The high cost of building and equipping a proton beam therapy facility--and whether the benefits in terms of patient outcomes is worth those costs--means the future of proton therapy remains uncertain. This was the message received by the attendees of the second annual conference of the National Association of Proton Therapy held earlier this month in Washington, D.C., according to an article in DOTmed News.
What's needed, said Bhadrasain Vikram, chief of the clinical radiation oncology branch of the National Cancer Institute, are results from randomized control trials that will identify those patients who will derive greater benefits from proton therapy and help determine the best direction the technology should be taking.
In the meantime, proton therapy stakeholders continue to deal with reimbursement challenges, since Medicare only reimburses the treatment for prostate cancer; many private insurers are wary of covering proton therapy.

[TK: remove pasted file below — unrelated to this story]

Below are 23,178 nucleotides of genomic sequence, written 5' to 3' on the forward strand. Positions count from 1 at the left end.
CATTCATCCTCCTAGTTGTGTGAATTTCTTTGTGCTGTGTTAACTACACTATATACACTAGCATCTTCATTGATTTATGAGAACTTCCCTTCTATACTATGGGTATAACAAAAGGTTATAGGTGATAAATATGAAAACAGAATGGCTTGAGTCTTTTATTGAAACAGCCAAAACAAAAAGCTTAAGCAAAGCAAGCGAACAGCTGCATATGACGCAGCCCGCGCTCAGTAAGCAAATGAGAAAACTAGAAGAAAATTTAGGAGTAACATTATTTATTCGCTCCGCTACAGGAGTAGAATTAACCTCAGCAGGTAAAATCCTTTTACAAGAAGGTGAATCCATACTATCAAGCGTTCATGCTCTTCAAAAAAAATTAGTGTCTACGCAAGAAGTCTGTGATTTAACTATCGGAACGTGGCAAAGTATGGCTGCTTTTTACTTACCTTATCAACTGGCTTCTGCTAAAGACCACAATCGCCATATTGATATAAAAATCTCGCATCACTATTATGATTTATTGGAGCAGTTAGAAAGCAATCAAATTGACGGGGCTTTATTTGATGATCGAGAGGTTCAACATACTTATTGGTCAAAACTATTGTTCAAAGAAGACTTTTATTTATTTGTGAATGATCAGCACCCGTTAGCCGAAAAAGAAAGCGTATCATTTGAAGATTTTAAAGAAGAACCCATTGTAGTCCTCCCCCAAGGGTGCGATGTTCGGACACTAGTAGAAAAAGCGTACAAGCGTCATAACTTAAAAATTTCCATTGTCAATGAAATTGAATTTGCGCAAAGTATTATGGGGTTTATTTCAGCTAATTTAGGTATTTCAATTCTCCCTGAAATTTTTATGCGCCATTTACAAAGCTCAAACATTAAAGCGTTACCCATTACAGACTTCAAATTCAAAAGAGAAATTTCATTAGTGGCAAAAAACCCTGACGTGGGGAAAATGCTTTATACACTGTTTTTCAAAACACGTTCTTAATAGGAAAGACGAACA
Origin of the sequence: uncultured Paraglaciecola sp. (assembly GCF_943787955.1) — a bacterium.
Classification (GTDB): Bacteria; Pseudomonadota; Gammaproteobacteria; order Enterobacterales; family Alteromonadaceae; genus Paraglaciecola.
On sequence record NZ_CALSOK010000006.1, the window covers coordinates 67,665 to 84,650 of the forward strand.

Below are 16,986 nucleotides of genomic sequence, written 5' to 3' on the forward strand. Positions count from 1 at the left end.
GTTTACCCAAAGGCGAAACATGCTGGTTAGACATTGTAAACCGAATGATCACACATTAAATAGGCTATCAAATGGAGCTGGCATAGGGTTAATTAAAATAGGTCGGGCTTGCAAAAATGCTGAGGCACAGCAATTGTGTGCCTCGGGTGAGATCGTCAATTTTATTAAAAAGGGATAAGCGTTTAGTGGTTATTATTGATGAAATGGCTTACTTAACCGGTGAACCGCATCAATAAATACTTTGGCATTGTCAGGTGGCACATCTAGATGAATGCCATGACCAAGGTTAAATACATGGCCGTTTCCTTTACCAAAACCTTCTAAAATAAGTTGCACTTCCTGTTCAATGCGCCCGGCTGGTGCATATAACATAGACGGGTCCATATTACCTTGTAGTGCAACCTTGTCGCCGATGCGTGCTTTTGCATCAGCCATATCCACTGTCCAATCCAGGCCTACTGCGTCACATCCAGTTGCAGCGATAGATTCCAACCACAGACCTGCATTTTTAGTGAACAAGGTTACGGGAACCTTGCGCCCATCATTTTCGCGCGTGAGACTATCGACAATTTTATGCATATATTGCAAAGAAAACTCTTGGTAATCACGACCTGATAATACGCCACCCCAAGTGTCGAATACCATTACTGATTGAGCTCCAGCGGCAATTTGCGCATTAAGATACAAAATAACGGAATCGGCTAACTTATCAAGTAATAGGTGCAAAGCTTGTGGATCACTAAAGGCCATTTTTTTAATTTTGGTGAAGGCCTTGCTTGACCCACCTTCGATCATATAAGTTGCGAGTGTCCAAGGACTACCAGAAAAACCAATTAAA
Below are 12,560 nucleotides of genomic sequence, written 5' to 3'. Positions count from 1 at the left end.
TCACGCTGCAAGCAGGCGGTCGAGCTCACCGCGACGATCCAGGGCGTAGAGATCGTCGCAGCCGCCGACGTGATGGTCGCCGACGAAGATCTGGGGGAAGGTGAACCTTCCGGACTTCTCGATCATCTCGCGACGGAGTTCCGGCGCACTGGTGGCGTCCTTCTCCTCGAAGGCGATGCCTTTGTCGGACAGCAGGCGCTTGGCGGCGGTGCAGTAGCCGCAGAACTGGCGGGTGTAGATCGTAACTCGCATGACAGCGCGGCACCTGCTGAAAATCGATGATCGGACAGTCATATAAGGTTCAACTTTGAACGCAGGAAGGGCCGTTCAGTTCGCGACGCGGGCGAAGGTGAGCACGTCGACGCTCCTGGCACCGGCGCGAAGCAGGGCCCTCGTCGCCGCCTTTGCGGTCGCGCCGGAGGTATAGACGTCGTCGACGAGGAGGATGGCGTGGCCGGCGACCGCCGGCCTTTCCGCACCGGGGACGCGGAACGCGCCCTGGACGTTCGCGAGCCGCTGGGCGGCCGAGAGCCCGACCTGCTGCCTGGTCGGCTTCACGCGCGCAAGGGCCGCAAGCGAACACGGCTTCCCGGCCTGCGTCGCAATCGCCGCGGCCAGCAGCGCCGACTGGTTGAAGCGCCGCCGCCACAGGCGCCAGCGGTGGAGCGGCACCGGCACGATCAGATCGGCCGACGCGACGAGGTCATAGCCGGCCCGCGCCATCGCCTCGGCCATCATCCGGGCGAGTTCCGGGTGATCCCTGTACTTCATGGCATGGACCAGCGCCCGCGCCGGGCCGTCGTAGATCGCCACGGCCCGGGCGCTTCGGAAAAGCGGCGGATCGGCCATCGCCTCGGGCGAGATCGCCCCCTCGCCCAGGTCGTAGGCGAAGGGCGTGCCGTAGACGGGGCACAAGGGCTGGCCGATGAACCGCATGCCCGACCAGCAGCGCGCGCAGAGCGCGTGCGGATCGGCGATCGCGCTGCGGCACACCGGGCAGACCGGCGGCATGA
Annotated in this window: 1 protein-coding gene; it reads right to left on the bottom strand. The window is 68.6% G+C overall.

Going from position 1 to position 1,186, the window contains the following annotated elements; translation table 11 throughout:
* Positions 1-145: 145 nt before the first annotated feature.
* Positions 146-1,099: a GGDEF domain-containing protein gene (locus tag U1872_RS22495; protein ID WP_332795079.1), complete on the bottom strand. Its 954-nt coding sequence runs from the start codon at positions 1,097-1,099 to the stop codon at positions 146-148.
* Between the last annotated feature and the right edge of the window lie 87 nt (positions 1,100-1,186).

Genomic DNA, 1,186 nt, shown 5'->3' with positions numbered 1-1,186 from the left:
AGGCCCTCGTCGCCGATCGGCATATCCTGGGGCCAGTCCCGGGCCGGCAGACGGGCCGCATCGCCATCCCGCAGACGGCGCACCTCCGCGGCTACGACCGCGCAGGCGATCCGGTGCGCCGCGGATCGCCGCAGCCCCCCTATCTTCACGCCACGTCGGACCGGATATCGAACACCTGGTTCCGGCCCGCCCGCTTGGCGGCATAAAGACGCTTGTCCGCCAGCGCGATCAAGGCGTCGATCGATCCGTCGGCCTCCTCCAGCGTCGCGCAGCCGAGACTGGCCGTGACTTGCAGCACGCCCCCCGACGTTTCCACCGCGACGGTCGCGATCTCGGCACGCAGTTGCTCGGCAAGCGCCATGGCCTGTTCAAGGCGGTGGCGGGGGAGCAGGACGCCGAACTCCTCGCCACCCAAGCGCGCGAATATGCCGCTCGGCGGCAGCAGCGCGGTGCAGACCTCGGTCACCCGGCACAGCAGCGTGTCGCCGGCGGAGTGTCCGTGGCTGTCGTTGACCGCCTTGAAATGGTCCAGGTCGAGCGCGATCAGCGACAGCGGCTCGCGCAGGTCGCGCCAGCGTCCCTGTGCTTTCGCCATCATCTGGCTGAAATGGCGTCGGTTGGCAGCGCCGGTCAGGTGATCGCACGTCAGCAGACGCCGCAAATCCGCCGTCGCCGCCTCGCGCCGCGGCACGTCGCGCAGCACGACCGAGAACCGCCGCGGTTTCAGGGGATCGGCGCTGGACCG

Additionally, as pointed out by Christopher Pericak, a consultant at the Advisory Board Company, the technology will need to evolve as the healthcare system moves to a reimbursement system geared toward value and better patient outcomes.
One thing that proton therapy providers must do going forward is to move away from its reliance on the treatment of prostate cancer, according to John Frick, chairman of the board of the National Association for Proton Therapy. "The reliance on prostate cancer is a losing issue," Frick, chairman of the board of the National Association for Proton Therapy, told DOTmed News. "There are simply too many other options for prostate cancer treatment that cost a lot less."
Several other observers said that it appears that proton therapy centers are taking that advice to heart. For example, Nancy Mendenhall, medical director at the University of Florida Proton Therapy Institute, told DOTmed News that her facility saw the percentage of prostate cancer cases drop from 90 percent to 45 percent in 2013.
A 2012 KLAS study found that the high cost of proton beam therapy and limited data on its effectiveness as a cancer treatment had many providers hesitant to embrace the technology.
To learn more:
- read the article in DOTmed News